Gotta Get Back in Time

I’ve written before about Tempus, the time-traveling Parrot-Ox from Edward Einhorn’s Paradox in Oz. While this is probably the best-known Oz time travel story, however, it is far from the only one. All of these tales are apocryphal, however, as time travel just wasn’t as common in fiction back then as it is now. That’s not to say it didn’t exist, as H.G. Wells’s The Time Machine was published back in 1895. Nowadays, however, it seems like there can’t be a popular science fiction or fantasy series that DOESN’T involve time travel in some way, so it was pretty much inevitable that it would show up in fan-written Oz stories. Here are the examples I could think of offhand:

  • Chris Dulabone’s Colorful Kitten features a good deal of time travel between three eras: the ninth century, the time of Dorothy and the Wizard, and the mid-eighties when the book was written. Most of it is done by the magical cat Fuchsia, but Lord Lollysnicker and the wizard Womero also cast some time travel spells.

  • Atticus Gannaway’s Wonderful Journey has the Wizard of Oz discover how to use Button-Bright’s Magic Umbrella to travel through time, and the characters use it to rescue Ozma’s grandmother Ozara right when Mombi is about to enchant her. Did they alter history by doing this? It’s never really addressed, but in fairness, Gannaway was eleven years old or so when he wrote it. The Umbrella is used for time travel again in Time Travelling, which has the Wizard travel back to the time of Lost Princess and inadvertently erase Ozma from existence. He goes back and saves her, but I have to say the Wizard comes across as very careless with these experiments. Maybe that’s why we don’t see any more of them after this book. We also don’t see much of Ozara, although she does put in an appearance in Fairy Circle. Gannaway’s Sinister Gases also involves time travel, but here it’s accomplished by way of a spaceship from Anuther Planet. Who knew the Nuthers had that sort of technology?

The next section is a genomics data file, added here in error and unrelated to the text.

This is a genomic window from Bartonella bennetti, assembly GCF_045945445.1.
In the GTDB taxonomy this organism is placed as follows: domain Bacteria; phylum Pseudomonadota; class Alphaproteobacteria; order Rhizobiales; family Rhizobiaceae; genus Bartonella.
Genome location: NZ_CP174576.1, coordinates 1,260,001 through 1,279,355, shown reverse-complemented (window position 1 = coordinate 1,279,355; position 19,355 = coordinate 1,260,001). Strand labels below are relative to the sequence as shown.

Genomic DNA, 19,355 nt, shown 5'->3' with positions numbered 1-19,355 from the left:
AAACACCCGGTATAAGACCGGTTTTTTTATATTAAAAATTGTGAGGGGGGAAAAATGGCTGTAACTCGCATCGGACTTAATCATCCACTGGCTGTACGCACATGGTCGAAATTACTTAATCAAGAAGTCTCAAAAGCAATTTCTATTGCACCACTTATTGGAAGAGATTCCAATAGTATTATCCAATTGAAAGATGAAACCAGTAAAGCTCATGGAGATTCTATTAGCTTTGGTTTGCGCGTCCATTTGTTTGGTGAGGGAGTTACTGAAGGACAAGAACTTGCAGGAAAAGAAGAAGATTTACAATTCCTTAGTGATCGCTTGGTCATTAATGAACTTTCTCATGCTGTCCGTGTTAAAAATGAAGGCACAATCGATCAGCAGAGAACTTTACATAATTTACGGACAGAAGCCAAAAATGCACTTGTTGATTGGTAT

• In Magic Tapestry, the Wizard invents a machine that can travel through time and record what happens. Toto and some others use it to journey to the past and the future and prevent an attempt by the goddess Eris to destroy the Skeeziques, but Llewop the Roly-Rogue eventually ends up eating it.

  • Jeremy Steadman’s Emerald Ring and Time both involve a good deal of time travel, starting with Arthur Spyeking somehow being sent back from 1988 to 1919, and continuing with several characters being sent to Oz just before Lurline’s enchantment. While this time travel is seemingly random, Time informs us that it was actually part of an elaborate plot by the evil sorcerer Kazod to destroy time itself.

    It’s up to Father Time’s children to restore the time stream.

  • Paul Dana’s Time Travelers takes Button-Bright, Ojo, and Ugu back to the time of Lurline’s enchantment by way of the Ring of Time, hidden somewhere in the Forest of Gugu.
  • The Land Before Oz takes some characters back to the time of the dinosaurs.

Wonderful Journey, Emerald Ring, and Time Travelers all make Button-Bright one of the characters who travels back in time, which isn’t at all surprising as he’s known for getting lost. I certainly don’t mind a good time travel tale, and I even wrote one myself, featuring Jenny Jump. I’m not really satisfied with how it turned out, and I’d like to make some changes, but I’m not entirely sure how I should resolve it. I sort of want to acknowledge some of these other time travel stories without being too blatant about it. Honestly, I think time travel was overused in many of these stories, and not always treated all that carefully either.

This entry was posted in Atticus Gannaway, Chris Dulabone, Edward Einhorn, Magic Items, Marcus Mebes, Oz, Oz Authors and tagged , , , , , , , , , , , , , , , . Bookmark the permalink.

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